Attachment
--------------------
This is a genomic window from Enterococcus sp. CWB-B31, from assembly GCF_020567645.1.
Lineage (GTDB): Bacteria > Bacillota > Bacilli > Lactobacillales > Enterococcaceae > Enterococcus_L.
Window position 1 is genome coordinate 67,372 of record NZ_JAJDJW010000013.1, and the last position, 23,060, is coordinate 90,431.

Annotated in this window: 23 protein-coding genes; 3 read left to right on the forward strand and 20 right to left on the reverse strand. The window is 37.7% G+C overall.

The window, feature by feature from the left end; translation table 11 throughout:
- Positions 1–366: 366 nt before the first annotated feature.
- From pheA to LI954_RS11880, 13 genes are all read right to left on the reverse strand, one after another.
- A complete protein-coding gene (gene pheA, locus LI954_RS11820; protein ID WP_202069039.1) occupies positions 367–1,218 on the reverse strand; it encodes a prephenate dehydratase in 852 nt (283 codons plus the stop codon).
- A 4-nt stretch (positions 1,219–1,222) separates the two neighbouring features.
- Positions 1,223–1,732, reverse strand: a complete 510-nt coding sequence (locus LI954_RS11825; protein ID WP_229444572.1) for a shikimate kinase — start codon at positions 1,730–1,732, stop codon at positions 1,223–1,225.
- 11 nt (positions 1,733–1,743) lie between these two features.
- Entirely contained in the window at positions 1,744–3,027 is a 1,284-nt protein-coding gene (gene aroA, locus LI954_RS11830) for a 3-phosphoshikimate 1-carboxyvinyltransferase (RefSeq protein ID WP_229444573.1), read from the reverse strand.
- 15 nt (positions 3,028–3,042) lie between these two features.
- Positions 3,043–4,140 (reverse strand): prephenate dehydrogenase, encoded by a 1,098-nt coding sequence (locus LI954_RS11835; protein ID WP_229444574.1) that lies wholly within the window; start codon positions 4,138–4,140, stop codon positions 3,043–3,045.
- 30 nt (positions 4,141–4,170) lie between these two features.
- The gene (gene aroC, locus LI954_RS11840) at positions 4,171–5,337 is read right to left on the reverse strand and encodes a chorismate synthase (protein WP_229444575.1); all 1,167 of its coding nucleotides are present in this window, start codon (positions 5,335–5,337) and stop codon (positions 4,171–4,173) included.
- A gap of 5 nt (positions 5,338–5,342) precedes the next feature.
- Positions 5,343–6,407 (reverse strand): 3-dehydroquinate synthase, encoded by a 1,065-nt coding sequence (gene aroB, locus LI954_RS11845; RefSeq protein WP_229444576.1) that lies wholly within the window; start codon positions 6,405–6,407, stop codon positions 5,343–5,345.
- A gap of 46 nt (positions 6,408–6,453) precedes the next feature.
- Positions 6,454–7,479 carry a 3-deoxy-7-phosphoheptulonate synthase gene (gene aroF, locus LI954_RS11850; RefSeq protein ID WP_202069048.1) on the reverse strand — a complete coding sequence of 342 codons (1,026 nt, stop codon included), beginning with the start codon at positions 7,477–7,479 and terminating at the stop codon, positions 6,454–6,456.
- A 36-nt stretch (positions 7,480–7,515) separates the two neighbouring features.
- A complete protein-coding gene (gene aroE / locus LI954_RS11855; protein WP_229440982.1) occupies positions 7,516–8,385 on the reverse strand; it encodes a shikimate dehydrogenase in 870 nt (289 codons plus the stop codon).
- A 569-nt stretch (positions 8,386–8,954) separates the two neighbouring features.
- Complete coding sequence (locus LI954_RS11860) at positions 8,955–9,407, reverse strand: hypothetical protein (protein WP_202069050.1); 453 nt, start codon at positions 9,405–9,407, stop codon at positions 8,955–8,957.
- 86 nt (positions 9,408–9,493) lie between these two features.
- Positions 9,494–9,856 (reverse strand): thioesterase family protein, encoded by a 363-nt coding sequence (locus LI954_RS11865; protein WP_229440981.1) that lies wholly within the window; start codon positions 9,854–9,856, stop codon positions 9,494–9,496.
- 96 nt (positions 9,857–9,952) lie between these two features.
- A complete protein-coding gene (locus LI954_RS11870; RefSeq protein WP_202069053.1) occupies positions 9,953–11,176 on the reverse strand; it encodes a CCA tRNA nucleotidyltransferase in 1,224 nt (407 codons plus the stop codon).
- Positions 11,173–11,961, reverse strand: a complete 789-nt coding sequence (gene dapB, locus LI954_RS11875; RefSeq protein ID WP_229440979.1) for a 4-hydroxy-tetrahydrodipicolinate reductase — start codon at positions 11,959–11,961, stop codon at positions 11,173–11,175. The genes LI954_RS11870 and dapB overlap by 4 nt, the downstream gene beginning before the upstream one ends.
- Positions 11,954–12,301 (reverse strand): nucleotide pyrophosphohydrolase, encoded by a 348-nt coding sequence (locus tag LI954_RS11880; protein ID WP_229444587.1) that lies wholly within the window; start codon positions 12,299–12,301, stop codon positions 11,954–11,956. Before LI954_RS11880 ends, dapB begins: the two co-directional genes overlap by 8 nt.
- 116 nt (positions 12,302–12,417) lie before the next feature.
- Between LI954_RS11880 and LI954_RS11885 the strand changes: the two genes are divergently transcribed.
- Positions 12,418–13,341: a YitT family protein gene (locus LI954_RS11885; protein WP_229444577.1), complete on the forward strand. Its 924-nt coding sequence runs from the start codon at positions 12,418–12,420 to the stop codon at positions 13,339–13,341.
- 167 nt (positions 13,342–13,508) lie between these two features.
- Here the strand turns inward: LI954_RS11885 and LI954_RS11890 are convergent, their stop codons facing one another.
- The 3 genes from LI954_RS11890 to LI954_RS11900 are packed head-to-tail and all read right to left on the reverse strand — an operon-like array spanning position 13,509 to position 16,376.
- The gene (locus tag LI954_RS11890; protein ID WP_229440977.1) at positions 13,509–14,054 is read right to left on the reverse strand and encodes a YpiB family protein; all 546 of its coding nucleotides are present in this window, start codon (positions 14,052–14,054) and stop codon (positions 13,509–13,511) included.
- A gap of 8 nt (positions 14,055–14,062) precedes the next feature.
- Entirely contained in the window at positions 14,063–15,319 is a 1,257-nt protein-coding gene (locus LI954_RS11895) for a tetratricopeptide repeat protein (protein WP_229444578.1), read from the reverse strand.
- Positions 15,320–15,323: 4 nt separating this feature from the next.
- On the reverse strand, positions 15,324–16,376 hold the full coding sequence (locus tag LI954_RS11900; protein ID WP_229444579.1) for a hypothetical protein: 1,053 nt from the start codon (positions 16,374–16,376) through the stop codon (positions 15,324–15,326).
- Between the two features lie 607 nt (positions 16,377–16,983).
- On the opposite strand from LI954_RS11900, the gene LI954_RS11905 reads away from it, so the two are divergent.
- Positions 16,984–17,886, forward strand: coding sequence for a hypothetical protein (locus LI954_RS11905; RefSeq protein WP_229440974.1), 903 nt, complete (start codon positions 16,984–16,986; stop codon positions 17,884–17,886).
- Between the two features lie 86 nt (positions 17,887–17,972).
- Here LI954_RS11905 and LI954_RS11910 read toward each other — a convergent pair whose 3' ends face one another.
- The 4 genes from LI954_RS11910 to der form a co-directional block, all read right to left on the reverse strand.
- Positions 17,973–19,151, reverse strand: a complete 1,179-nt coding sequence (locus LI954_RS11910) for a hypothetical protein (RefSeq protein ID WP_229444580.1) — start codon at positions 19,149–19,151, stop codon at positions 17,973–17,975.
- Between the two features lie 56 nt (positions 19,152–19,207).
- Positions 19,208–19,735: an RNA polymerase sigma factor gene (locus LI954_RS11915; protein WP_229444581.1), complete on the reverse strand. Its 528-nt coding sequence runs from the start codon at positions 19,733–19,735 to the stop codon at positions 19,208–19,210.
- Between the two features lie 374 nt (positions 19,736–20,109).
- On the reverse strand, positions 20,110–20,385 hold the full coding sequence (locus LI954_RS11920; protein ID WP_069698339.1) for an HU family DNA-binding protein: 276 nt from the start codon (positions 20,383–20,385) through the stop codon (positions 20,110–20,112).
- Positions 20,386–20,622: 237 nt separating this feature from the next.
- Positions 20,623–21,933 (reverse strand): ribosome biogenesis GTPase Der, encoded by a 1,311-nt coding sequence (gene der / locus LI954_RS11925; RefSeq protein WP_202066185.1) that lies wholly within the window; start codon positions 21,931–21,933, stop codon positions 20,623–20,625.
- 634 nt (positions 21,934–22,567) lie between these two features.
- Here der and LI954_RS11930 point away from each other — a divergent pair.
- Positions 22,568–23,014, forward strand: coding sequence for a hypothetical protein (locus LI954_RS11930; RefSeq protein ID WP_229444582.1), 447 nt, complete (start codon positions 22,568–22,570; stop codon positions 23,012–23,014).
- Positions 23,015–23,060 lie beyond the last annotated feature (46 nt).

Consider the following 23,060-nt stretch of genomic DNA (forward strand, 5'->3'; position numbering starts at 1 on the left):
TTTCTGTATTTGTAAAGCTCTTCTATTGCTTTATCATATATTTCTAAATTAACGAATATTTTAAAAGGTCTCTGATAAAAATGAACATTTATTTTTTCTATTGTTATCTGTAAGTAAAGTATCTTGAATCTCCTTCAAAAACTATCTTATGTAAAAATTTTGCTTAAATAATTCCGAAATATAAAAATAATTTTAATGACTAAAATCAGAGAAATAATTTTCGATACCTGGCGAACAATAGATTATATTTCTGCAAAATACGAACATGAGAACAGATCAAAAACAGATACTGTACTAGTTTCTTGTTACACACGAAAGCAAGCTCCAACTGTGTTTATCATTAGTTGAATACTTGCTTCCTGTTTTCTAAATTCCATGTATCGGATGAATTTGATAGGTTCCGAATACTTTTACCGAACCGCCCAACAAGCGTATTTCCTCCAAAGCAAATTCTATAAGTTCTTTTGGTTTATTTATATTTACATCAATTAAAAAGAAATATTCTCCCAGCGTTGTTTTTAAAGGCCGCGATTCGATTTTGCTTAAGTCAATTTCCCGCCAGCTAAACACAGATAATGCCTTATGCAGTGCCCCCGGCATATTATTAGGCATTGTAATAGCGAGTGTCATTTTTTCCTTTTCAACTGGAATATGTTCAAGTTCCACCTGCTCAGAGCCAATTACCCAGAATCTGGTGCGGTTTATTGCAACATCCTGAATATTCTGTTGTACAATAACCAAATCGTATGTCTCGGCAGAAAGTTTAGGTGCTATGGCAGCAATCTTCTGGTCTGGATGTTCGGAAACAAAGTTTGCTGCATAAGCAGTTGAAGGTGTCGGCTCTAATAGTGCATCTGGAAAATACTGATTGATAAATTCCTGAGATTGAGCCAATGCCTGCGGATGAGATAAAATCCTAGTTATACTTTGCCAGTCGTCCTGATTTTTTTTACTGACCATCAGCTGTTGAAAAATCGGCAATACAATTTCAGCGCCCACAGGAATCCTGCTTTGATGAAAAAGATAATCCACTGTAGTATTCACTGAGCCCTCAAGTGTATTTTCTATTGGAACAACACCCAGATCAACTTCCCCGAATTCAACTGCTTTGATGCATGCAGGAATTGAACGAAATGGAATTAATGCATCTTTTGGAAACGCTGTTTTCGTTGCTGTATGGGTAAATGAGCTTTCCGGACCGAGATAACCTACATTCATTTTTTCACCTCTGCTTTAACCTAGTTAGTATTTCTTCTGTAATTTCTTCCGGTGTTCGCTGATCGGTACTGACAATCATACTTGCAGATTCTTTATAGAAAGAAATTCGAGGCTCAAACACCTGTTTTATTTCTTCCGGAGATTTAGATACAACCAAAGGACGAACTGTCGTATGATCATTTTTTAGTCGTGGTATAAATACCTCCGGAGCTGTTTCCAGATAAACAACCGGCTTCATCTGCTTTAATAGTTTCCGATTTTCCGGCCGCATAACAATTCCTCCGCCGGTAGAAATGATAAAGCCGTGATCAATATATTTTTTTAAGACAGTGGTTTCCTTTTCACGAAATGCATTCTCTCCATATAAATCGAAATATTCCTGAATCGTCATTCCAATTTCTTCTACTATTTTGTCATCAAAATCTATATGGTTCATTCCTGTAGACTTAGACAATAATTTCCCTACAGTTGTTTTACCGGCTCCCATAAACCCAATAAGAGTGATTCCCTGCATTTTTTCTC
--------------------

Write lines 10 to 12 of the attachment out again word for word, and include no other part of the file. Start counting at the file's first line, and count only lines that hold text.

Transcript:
- Positions 1,223–1,732, reverse strand: a complete 510-nt coding sequence (locus LI954_RS11825; protein ID WP_229444572.1) for a shikimate kinase — start codon at positions 1,730–1,732, stop codon at positions 1,223–1,225.
- 11 nt (positions 1,733–1,743) lie between these two features.
- Entirely contained in the window at positions 1,744–3,027 is a 1,284-nt protein-coding gene (gene aroA, locus LI954_RS11830) for a 3-phosphoshikimate 1-carboxyvinyltransferase (RefSeq protein ID WP_229444573.1), read from the reverse strand.